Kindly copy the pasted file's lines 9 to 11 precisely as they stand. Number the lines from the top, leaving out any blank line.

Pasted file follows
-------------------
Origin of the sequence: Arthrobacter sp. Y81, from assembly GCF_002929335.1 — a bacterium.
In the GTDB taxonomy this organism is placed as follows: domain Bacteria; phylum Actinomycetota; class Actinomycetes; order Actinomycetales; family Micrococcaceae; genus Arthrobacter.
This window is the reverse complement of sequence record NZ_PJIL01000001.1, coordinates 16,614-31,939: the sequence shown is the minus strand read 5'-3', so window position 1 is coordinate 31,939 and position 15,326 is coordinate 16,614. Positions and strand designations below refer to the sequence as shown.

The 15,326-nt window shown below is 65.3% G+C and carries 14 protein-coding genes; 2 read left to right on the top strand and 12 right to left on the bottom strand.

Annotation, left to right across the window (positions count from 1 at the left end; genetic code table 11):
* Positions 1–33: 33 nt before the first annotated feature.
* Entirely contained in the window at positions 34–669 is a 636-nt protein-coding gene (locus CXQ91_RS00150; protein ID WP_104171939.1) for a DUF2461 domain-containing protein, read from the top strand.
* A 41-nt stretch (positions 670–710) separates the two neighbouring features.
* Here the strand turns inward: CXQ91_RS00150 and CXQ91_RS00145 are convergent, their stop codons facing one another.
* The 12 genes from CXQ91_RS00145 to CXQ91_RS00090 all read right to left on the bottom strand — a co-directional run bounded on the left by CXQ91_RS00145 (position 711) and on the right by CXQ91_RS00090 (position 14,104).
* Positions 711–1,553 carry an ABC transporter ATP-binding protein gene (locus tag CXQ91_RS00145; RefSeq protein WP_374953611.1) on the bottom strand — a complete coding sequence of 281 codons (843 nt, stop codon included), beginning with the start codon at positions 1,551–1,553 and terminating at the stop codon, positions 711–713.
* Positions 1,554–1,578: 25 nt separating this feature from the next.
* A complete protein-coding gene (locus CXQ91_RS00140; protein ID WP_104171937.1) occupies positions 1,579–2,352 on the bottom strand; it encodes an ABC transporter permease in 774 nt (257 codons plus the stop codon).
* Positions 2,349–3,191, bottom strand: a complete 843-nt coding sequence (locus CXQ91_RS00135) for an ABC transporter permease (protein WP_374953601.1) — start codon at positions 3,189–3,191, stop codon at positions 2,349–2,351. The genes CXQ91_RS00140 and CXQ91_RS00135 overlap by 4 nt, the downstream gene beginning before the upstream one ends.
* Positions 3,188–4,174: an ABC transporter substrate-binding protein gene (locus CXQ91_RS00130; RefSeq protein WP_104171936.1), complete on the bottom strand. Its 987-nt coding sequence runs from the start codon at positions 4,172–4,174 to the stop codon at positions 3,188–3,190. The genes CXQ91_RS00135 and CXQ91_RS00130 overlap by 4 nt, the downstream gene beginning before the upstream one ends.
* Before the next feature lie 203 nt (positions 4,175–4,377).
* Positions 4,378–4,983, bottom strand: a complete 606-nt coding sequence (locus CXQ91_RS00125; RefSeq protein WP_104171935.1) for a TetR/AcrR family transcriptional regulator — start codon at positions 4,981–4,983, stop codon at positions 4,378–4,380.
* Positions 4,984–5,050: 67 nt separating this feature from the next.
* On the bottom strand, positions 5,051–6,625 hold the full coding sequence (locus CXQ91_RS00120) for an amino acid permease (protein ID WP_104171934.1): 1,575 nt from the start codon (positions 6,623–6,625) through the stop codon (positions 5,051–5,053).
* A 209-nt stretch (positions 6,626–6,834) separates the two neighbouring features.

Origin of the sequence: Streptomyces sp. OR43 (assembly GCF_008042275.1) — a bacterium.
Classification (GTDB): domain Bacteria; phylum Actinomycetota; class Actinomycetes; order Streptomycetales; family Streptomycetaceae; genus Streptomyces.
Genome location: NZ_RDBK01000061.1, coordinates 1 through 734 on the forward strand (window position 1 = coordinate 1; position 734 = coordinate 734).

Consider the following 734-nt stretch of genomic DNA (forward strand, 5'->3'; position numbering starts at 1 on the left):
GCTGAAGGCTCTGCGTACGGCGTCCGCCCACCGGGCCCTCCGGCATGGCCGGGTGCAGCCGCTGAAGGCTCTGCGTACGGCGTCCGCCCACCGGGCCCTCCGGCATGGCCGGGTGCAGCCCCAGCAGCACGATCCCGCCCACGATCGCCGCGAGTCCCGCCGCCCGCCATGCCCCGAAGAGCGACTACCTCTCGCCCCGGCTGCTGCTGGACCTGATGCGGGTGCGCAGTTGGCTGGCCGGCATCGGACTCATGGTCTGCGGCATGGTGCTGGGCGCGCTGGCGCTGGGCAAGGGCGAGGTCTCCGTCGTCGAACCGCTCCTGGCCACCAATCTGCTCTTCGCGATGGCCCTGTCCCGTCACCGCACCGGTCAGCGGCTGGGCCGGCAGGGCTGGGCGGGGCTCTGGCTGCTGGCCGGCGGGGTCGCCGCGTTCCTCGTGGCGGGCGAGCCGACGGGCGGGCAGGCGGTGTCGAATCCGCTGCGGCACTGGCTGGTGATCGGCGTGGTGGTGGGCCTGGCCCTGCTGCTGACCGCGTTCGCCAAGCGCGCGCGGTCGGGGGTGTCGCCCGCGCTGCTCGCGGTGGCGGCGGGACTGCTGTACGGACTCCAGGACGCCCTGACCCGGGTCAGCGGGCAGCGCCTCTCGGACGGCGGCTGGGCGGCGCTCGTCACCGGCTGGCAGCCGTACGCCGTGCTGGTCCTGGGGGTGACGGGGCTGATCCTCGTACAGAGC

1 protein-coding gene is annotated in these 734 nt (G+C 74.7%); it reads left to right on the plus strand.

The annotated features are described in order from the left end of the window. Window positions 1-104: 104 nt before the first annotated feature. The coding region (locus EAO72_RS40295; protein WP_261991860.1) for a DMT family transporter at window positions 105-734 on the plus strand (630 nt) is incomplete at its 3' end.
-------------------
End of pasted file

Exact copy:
* Here the strand turns inward: CXQ91_RS00150 and CXQ91_RS00145 are convergent, their stop codons facing one another.
* The 12 genes from CXQ91_RS00145 to CXQ91_RS00090 all read right to left on the bottom strand — a co-directional run bounded on the left by CXQ91_RS00145 (position 711) and on the right by CXQ91_RS00090 (position 14,104).
* Positions 711–1,553 carry an ABC transporter ATP-binding protein gene (locus tag CXQ91_RS00145; RefSeq protein WP_374953611.1) on the bottom strand — a complete coding sequence of 281 codons (843 nt, stop codon included), beginning with the start codon at positions 1,551–1,553 and terminating at the stop codon, positions 711–713.